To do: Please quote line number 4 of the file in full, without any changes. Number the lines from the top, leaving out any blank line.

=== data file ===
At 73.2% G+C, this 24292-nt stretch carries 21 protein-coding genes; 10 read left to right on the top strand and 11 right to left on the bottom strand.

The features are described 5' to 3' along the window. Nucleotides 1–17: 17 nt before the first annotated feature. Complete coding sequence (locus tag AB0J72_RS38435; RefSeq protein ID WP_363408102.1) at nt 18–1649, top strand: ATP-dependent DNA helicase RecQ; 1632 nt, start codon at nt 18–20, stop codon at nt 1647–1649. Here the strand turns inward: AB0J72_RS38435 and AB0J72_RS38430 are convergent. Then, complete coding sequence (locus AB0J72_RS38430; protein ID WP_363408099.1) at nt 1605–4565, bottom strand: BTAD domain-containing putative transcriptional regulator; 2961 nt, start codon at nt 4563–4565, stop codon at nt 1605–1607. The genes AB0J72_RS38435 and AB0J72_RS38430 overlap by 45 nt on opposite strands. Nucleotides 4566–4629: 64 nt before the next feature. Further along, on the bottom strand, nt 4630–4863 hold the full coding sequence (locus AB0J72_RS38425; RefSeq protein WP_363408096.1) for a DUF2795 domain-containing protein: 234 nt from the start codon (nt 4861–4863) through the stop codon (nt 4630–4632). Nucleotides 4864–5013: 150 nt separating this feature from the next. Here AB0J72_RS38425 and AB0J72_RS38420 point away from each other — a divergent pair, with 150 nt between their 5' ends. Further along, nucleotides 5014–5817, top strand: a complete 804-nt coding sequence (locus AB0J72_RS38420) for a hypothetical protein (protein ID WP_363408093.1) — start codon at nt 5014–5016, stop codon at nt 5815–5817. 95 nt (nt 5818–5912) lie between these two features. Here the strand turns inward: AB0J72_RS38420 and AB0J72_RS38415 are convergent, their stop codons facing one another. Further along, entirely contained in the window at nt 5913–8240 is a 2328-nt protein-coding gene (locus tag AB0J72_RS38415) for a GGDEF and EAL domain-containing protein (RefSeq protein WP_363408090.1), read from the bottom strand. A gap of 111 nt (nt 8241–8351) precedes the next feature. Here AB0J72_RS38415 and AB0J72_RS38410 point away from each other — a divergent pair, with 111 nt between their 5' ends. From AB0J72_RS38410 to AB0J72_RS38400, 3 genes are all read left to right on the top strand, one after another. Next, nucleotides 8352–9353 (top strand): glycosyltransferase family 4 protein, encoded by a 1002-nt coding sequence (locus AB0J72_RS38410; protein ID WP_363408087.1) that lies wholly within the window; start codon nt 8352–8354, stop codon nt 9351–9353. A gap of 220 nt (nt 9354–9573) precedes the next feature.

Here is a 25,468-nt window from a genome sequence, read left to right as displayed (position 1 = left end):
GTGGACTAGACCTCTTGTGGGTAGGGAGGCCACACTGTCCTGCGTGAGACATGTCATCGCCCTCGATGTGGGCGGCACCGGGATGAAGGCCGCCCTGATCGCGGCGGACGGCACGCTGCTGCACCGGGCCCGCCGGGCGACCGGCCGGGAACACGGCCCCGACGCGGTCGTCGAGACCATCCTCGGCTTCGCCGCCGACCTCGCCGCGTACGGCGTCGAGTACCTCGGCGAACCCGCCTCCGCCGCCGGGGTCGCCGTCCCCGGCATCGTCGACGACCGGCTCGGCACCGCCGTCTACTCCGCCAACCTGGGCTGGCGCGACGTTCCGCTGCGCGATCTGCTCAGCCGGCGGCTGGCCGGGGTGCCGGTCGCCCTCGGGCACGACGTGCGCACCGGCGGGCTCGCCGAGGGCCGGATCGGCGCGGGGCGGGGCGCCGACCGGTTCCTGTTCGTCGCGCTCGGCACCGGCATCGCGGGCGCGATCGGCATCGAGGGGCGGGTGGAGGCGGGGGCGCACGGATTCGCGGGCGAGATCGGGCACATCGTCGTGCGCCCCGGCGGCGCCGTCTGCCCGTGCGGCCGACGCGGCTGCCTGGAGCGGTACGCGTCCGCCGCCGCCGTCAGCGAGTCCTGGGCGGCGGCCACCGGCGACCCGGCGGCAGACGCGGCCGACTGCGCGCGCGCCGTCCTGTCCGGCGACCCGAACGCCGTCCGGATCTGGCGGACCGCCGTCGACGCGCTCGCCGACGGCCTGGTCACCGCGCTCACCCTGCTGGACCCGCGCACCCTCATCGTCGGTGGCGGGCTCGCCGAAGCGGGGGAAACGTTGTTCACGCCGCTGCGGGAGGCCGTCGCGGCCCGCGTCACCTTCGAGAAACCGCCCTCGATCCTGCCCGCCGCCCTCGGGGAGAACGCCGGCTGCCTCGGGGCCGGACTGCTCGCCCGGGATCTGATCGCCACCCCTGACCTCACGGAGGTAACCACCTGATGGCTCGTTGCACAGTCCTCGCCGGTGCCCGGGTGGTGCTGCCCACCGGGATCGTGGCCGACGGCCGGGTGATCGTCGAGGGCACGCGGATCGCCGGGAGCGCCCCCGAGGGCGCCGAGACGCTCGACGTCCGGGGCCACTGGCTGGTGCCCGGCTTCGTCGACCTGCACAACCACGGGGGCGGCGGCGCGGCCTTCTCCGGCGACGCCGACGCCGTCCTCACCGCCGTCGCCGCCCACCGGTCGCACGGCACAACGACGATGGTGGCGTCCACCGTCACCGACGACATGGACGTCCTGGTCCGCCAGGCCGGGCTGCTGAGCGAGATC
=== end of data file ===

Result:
GTGGACTAGACCTCTTGTGGGTAGGGAGGCCACACTGTCCTGCGTGAGACATGTCATCGCCCTCGATGTGGGCGGCACCGGGATGAAGGCCGCCCTGATCGCGGCGGACGGCACGCTGCTGCACCGGGCCCGCCGGGCGACCGGCCGGGAACACGGCCCCGACGCGGTCGTCGAGACCATCCTCGGCTTCGCCGCCGACCTCGCCGCGTACGGCGTCGAGTACCTCGGCGAACCCGCCTCCGCCGCCGGGGTCGCCGTCCCCGGCATCGTCGACGACCGGCTCGGCACCGCCGTCTACTCCGCCAACCTGGGCTGGCGCGACGTTCCGCTGCGCGATCTGCTCAGCCGGCGGCTGGCCGGGGTGCCGGTCGCCCTCGGGCACGACGTGCGCACCGGCGGGCTCGCCGAGGGCCGGATCGGCGCGGGGCGGGGCGCCGACCGGTTCCTGTTCGTCGCGCTCGGCACCGGCATCGCGGGCGCGATCGGCATCGAGGGGCGGGTGGAGGCGGGGGCGCACGGATTCGCGGGCGAGATCGGGCACATCGTCGTGCGCCCCGGCGGCGCCGTCTGCCCGTGCGGCCGACGCGGCTGCCTGGAGCGGTACGCGTCCGCCGCCGCCGTCAGCGAGTCCTGGGCGGCGGCCACCGGCGACCCGGCGGCAGACGCGGCCGACTGCGCGCGCGCCGTCCTGTCCGGCGACCCGAACGCCGTCCGGATCTGGCGGACCGCCGTCGACGCGCTCGCCGACGGCCTGGTCACCGCGCTCACCCTGCTGGACCCGCGCACCCTCATCGTCGGTGGCGGGCTCGCCGAAGCGGGGGAAACGTTGTTCACGCCGCTGCGGGAGGCCGTCGCGGCCCGCGTCACCTTCGAGAAACCGCCCTCGATCCTGCCCGCCGCCCTCGGGGAGAACGCCGGCTGCCTCGGGGCCGGACTGCTCGCCCGGGATCTGATCGCCACCCCTGACCTCACGGAGGTAACCACCTGATGGCTCGTTGCACAGTCCTCGCCGGTGCCCGGGTGGTGCTGCCCACCGGGATCGTGGCCGACGGCCGGGTGATCGTCGAGGGCACGCGGATCGCCGGGAGCGCCCCCGAGGGCGCCGAGACGCTCGACGTCCGGGGCCACTGGCTGGTGCCCGGCTTCGTCGACCTGCACAACCACGGGGGCGGCGGCGCGGCCTTCTCCGGCGACGCCGACGCCGTCCTCACCGCCGTCGCCGCCCACCGGTCGCACGGCACAACGACGATGGTGGCGTCCACCGTCACCGACGACATGGACGTCCTGGTCCGCCAGGCCGGGCTGCTGAGCGAGATC